Stepping inside from the hot sun into a cool air-conditioned home is magic. The relief of that temperature change is equal parts refreshing and revitalizing. That’s why when your air conditioner is running but the house isn’t cool you notice pretty quickly.
While air conditioners need maintenance, and sometimes need to be repaired or even replaced, if your air conditioner is seemingly running fine, but your house is warm you may have HVAC issues that aren’t actually rooted in your HVAC system.
The first step is establishing that the problem isn’t in your air conditioner, and thankfully there are a few easy signs to look out for.
3 Easy Ways to Tell Your Air Conditioning Is Working
- Vents Blowing Cool Air. Do a simple hand test with the vents around your house. If you feel cold air coming out of the vents on each floor, that is a sign your AC is working as intended.
- Responsive Operation. If you turn your AC on after it’s been off you should hear it begin to run within thirty to one hundred twenty seconds. Your AC has to turn on and off properly in order to adequately cool your home.
- Consistent Sound. If your AC sounds like it’s struggling, or sputtering it’s a definite sign you should get your system checked out.
If any of the above are not present when you turn on your AC system, you should contact a professional for an evaluation as quickly as you can to inspect your system and determine the root cause of its failure. While it’s never fun to have repair or replacement costs, with the current energy-efficiency home improvement tax credits, there’s never been a better time to upgrade your system.
The Real Reason Your House is Hot
The truth is that your house is hot while your air conditioner is working because of a lack of insulation. We often think of insulation in terms of the cold and winter. We know that insulated clothes or sleeping bags help to trap heat and keep us warm. But insulation is crucial for absorbing the heat in the summertime too. It allows your home to be cooled more effectively and efficiently.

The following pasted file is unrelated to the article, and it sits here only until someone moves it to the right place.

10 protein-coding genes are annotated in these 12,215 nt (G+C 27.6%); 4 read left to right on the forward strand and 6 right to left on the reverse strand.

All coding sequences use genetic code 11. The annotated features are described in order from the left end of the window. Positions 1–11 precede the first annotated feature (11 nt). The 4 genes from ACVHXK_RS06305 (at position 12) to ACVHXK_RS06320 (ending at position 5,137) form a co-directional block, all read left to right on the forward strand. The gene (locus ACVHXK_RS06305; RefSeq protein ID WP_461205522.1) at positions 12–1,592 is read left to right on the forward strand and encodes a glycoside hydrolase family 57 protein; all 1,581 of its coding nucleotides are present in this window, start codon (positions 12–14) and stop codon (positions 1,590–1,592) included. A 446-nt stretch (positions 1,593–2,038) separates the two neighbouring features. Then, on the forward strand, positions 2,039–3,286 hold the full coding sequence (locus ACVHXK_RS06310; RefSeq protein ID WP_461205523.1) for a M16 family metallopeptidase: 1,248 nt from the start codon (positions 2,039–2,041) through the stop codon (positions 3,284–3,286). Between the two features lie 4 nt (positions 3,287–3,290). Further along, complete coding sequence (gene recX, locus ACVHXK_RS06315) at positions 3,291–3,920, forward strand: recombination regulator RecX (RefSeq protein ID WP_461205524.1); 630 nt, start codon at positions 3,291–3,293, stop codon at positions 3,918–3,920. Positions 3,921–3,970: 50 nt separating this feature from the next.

There are two main areas of your home that you need to have evaluated for insulation.
Attics are the number one culprit when it comes to lack of insulation affecting your air conditioner’s performance. Because heat naturally rises your second floor is likely to increase in temperature throughout the day. That rising heat already makes it a challenge to keep the different stories of your home at an even temperature, and without proper insulation this soon leads to the entire house feeling warmer.
The insulation for your attic acts like a heat sink, absorbing the heat from the sun as it beats down on the roof as well as the rising heat inside. This helps prevent more cool air from seeping into your attic and the hot temperatures outdoors from making their way inside through your roof.
When having your attic evaluated you should make sure your insulation technician ensures that there are no signs of mold or rodents. These types of issues will need to be addressed prior to any insulation upgrades.
The good news is if your attic is free of mold or pests, and the insulation is still in good shape, you will be able to simply add more insulation on top of what already exists.
This helps to make an insulation upgrade a much more affordable home improvement option that benefits your air conditioner and home heating system. Blown cellulose insulation typically has a twenty-to-thirty-year lifespan so you won’t have to worry about checking your insulation again for a long time.
If your basement is finished, it’s already likely well insulated. If it isn’t, it’s possible that your basement is the space in your home that is sapping your air conditioners’ power and efficiency.
If your air conditioner vents run from the basement up to the first and second floors, it’s possible that your air loss is coming from the basement itself. If it’s not properly sealed some of your air when it is at its coldest could be seeping out of air leaks in your basement.
Spray foam insulation can help to seal these air cracks as well as work as more general insulation on exposed foundation walls. The good news is you don’t need to insulate the entire foundation wall, instead, insulation technicians focus on the first 2-3 feet from the basement ceiling and down.
This is the area where air is most likely to leak, as it moves from below ground to the first floor. Insulating this section helps to ensure that cold air from your basement slowly rises to the first floor instead of outside.
Why Would An HVAC Company Write About Insulation?
We know it can seem rare these days, but at RSC Heating and Air Conditioning, we still believe in the value of doing good business. This is a true real-life scenario we come across every month with homeowners throughout Lancaster, and the Susquehanna Valley.
The fact is putting in a new home AC system without addressing any of your home’s insulation problems isn’t good for you, your wallet, or the life of your HVAC system. Our advice will always reflect what we would do if your home was our own. Addressing insulation problems first will improve the cooling performance of your current system, as well as any new system you may install in the future.
If you’d like to have your air conditioner evaluated by a company that’s interested in your best interests, don’t hesitate to schedule an appointment using the button below, or by calling us at 717-696-6523.